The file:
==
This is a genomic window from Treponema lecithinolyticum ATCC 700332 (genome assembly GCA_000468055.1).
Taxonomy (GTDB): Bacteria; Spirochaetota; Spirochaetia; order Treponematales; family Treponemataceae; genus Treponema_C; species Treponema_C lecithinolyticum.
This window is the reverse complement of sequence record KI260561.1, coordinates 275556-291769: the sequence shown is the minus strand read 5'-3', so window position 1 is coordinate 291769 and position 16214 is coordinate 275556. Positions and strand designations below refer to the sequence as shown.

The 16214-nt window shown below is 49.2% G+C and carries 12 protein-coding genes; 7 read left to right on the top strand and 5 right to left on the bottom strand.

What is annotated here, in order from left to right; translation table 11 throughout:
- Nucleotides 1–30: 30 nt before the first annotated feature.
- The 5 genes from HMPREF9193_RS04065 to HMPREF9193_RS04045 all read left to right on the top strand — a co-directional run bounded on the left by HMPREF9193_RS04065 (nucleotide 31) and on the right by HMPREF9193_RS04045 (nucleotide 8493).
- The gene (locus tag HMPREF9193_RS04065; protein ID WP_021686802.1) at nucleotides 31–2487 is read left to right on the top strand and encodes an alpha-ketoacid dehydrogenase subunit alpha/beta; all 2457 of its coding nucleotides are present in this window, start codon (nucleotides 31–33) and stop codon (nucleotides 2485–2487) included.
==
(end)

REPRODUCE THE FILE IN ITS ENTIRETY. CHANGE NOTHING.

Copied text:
This is a genomic window from Treponema lecithinolyticum ATCC 700332 (genome assembly GCA_000468055.1).
Taxonomy (GTDB): Bacteria; Spirochaetota; Spirochaetia; order Treponematales; family Treponemataceae; genus Treponema_C; species Treponema_C lecithinolyticum.
This window is the reverse complement of sequence record KI260561.1, coordinates 275556-291769: the sequence shown is the minus strand read 5'-3', so window position 1 is coordinate 291769 and position 16214 is coordinate 275556. Positions and strand designations below refer to the sequence as shown.

The 16214-nt window shown below is 49.2% G+C and carries 12 protein-coding genes; 7 read left to right on the top strand and 5 right to left on the bottom strand.

What is annotated here, in order from left to right; translation table 11 throughout:
- Nucleotides 1–30: 30 nt before the first annotated feature.
- The 5 genes from HMPREF9193_RS04065 to HMPREF9193_RS04045 all read left to right on the top strand — a co-directional run bounded on the left by HMPREF9193_RS04065 (nucleotide 31) and on the right by HMPREF9193_RS04045 (nucleotide 8493).
- The gene (locus tag HMPREF9193_RS04065; protein ID WP_021686802.1) at nucleotides 31–2487 is read left to right on the top strand and encodes an alpha-ketoacid dehydrogenase subunit alpha/beta; all 2457 of its coding nucleotides are present in this window, start codon (nucleotides 31–33) and stop codon (nucleotides 2485–2487) included.